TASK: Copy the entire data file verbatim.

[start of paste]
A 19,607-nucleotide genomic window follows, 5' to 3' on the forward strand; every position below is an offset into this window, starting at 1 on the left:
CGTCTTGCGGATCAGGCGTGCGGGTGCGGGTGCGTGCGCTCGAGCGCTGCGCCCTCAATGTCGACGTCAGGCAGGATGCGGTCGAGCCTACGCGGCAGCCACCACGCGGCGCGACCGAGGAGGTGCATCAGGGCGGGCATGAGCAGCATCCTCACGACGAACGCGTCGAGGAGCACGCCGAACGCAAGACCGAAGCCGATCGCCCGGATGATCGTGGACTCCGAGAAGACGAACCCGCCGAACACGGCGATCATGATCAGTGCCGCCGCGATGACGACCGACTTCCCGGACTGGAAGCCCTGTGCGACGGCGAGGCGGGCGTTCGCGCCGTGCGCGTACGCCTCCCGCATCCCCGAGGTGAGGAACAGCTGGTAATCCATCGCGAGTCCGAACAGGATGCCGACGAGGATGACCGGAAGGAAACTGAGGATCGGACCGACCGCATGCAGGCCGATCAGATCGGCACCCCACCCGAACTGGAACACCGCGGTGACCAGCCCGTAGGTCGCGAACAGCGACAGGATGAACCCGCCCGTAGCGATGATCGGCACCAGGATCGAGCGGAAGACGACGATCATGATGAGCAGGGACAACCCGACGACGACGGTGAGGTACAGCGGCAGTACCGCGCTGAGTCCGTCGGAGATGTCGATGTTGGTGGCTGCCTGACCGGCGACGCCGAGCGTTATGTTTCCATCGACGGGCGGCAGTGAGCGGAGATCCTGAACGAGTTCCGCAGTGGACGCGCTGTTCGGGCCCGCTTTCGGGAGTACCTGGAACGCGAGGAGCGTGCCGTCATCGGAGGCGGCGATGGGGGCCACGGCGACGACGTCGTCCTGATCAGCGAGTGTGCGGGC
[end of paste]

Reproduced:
A 19,607-nucleotide genomic window follows, 5' to 3' on the forward strand; every position below is an offset into this window, starting at 1 on the left:
CGTCTTGCGGATCAGGCGTGCGGGTGCGGGTGCGTGCGCTCGAGCGCTGCGCCCTCAATGTCGACGTCAGGCAGGATGCGGTCGAGCCTACGCGGCAGCCACCACGCGGCGCGACCGAGGAGGTGCATCAGGGCGGGCATGAGCAGCATCCTCACGACGAACGCGTCGAGGAGCACGCCGAACGCAAGACCGAAGCCGATCGCCCGGATGATCGTGGACTCCGAGAAGACGAACCCGCCGAACACGGCGATCATGATCAGTGCCGCCGCGATGACGACCGACTTCCCGGACTGGAAGCCCTGTGCGACGGCGAGGCGGGCGTTCGCGCCGTGCGCGTACGCCTCCCGCATCCCCGAGGTGAGGAACAGCTGGTAATCCATCGCGAGTCCGAACAGGATGCCGACGAGGATGACCGGAAGGAAACTGAGGATCGGACCGACCGCATGCAGGCCGATCAGATCGGCACCCCACCCGAACTGGAACACCGCGGTGACCAGCCCGTAGGTCGCGAACAGCGACAGGATGAACCCGCCCGTAGCGATGATCGGCACCAGGATCGAGCGGAAGACGACGATCATGATGAGCAGGGACAACCCGACGACGACGGTGAGGTACAGCGGCAGTACCGCGCTGAGTCCGTCGGAGATGTCGATGTTGGTGGCTGCCTGACCGGCGACGCCGAGCGTTATGTTTCCATCGACGGGCGGCAGTGAGCGGAGATCCTGAACGAGTTCCGCAGTGGACGCGCTGTTCGGGCCCGCTTTCGGGAGTACCTGGAACGCGAGGAGCGTGCCGTCATCGGAGGCGGCGATGGGGGCCACGGCGACGACGTCGTCCTGATCAGCGAGTGTGCGGGC